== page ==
Every association executive knows that it is easier to retain existing members than to attract new members. In a previous CSAE blog post about retention, Chris Larsen let us know that first-year members are the group that’s the least likely to renew. Capture the hearts and minds of both your first-year members and longer-term members with a great membership renewal letter.
Cover the Basics
- Remind members why they belong
Mention benefits, preferably in a bulleted list format with links to further information. If you are taking the time to customize the letter on an annual basis, touch on annual report highlights. Create a calendar reminder to prompt you to adjust your renewal email when your new report comes out.
- Make it urgent
You want your members to act the first time they read the renewal email or letter, not procrastinate. Their expiration date should be front and center.
- Keep it short and simple
Emails between 50-125 words long enjoyed response rates of above 50 per cent according to a Boomerang study. Other tips to keep it simple include:
- Use bullets and short sentences to convey key points.
- Run your content through an online readability test. Ask a co-worker to proof your letter for typos, grammar mistakes, punctuation and spelling.
- Almost half of all emails worldwide (49.1%) are read on mobile devices. With Canada, 45.69% of all emails are read on mobiles, which underlines the importance of mobile testing. One mobile “no-no” is incorporating wide images that can break your email layout on mobile.
- Your logo is enough in terms of images at the top of your email. Get right to the point; don’t distract readers.
- Capture attention with a strong subject line
41 characters work out to about seven words and maybe the sweet spot for email open rates. Put a verb in there. Get some subject line ideas.
- Direct members to the right place to renew
Your members might end up trying to join again instead of logging into their account to renew. The renewal link or button within your email should be placed close to the membership expiration date.
- Test before sending
If you are using merge fields or tags, be sure they are properly populating by sending a test to yourself. Check that emails look good in both mobile and desktop format. Be sure that subject lines are not cut off (or at least the important information appears early) when viewed on mobile.
- Who is the point person for troubles?
Renewing members may have trouble with their passwords or other technical issues. Including the staff’s email and phone contact information helps resolve these issues.
- Ask members to take action
The more engaged the member is, the more likely they are to renew. Possible calls to action:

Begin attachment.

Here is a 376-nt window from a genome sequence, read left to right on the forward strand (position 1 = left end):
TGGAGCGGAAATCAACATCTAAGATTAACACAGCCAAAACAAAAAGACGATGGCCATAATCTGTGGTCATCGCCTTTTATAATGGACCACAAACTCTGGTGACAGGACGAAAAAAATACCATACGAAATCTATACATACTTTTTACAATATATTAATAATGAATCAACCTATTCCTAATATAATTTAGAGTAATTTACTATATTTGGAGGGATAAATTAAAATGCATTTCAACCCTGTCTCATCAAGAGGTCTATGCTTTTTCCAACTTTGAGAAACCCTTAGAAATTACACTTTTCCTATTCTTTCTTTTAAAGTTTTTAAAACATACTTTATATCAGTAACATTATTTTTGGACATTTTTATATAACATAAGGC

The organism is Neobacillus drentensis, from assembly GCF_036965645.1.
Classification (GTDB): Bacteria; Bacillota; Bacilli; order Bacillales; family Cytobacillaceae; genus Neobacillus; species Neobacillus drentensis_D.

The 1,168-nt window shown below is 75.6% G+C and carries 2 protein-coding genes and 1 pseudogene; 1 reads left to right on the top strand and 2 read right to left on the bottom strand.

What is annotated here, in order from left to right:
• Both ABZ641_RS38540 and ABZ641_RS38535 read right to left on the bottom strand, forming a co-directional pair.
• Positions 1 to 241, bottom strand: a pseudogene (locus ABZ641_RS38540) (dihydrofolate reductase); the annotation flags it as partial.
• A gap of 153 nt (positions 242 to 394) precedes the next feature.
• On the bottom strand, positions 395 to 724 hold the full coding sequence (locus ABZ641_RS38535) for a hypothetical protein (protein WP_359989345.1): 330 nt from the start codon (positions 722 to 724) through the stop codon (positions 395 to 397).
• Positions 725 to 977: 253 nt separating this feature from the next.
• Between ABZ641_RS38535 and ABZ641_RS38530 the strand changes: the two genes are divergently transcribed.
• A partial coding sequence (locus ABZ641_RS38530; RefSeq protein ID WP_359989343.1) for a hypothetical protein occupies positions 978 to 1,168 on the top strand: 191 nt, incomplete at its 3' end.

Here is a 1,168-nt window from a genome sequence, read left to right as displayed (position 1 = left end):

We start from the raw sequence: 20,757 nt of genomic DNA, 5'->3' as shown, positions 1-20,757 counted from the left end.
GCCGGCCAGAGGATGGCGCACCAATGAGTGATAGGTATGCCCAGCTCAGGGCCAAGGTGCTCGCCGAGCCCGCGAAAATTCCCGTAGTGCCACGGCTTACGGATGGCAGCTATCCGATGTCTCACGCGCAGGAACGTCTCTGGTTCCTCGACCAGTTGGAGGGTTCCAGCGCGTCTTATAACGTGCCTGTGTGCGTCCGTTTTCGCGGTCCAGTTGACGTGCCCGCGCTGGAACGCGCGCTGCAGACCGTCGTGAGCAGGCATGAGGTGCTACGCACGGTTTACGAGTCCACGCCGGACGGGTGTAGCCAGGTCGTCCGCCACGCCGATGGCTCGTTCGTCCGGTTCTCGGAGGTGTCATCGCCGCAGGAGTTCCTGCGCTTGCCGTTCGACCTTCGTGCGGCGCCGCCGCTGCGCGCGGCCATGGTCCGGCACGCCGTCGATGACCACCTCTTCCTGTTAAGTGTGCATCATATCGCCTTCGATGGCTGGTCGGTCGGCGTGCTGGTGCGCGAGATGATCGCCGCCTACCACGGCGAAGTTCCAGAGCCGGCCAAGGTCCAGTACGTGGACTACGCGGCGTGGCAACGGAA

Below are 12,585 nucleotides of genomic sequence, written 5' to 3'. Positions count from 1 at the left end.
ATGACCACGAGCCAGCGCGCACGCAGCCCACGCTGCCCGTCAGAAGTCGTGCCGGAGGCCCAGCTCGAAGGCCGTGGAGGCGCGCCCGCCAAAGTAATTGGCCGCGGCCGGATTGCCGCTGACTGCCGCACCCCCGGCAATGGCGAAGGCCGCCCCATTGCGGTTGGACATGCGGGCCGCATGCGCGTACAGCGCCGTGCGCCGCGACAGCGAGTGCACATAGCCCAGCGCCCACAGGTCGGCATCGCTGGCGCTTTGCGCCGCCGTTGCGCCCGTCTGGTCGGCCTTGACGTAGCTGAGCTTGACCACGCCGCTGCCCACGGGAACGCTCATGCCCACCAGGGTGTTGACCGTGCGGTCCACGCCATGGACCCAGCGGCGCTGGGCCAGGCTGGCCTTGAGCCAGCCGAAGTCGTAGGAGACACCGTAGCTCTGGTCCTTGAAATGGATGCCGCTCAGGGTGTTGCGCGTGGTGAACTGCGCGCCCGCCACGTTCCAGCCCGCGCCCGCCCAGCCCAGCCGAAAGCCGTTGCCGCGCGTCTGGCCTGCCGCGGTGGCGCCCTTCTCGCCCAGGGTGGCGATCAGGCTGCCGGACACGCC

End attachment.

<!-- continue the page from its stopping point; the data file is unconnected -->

- Tell them about the benefits of their membership directory listing (assuming you have an online directory) and ask them to update their profile.
- Mention committees that are actively seeking members, or other volunteer opportunities.
- Encourage event registration; link to your calendar page.
- Affiliate members love to know about all the ways they can connect to your members. Compile an extensive list to insert in the email or link it to a page on your website.
9. Remind, remind
Today’s members are easily distracted. Send one or two emails in advance of the membership renewal date; get paid sooner. Send two to three emails if the member goes past due. Vary the focus of the emails so you provide new information that may compel them to renew. Don’t overlook old school outreach.
Consider a phone call somewhere in the process. Do you have a member or volunteer who might be willing to follow up this way? Track personal outreach efforts for each member in your membership database.
Go beyond the basics
- Push auto-recurring membership billing
Many things can go wrong when a member tries to renew, including typos in credit card numbers and frustration with passwords. The more members you can convert to auto-renewing credit card billing, the fewer members who will experience retention-killing friction like this. Mention efficiency and perhaps offer a discounted membership rate to those who choose this option.
- Customize your renewal email by membership level
Your membership database software should allow you to send out different renewal letters to each membership level. Remind certain levels about any premium benefits they can access. Also, think about upselling lower-level members to convert them to a premium membership.
- Are you sure your emails are getting through?
Use a spam test to look for problems with your subject line or content. Have you authenticated your email address using DKIM/DMARC? Creating these records at your domain registrar will enable your membership platform to legitimately send emails on your association’s behalf. Look to your membership software’s Help section for instructions.
Up your game all year round
Ideally, you have been communicating with each member regularly since their join date. Look at your existing communications and consider putting in some additional effort using the tips above. Are you communicating in all of the following ways? Do you need to add anything new to the mix, or improve upon what you already send?
- Thank you emails for membership and other transactions,
- Event notices,
- Calls for volunteers or committee members,
- Social media posts,
- Blog posts that are sent out by email,
- Listserv emails,
- Autoresponder series on a topic of interest,
- Forum posts,
- Phone calls,
- Texts (bulk or personal), and
- Personal communications.
Members who have heard about the value of belonging, attended an event or otherwise engaged with you or other fellow members should welcome the chance to remain a part of your association.
About the author
Amy Hufford is a technologist at MembershipWorks. She has worked in non-profit and association technology for more than 20 years and has experience with a variety of donor and member management software platforms.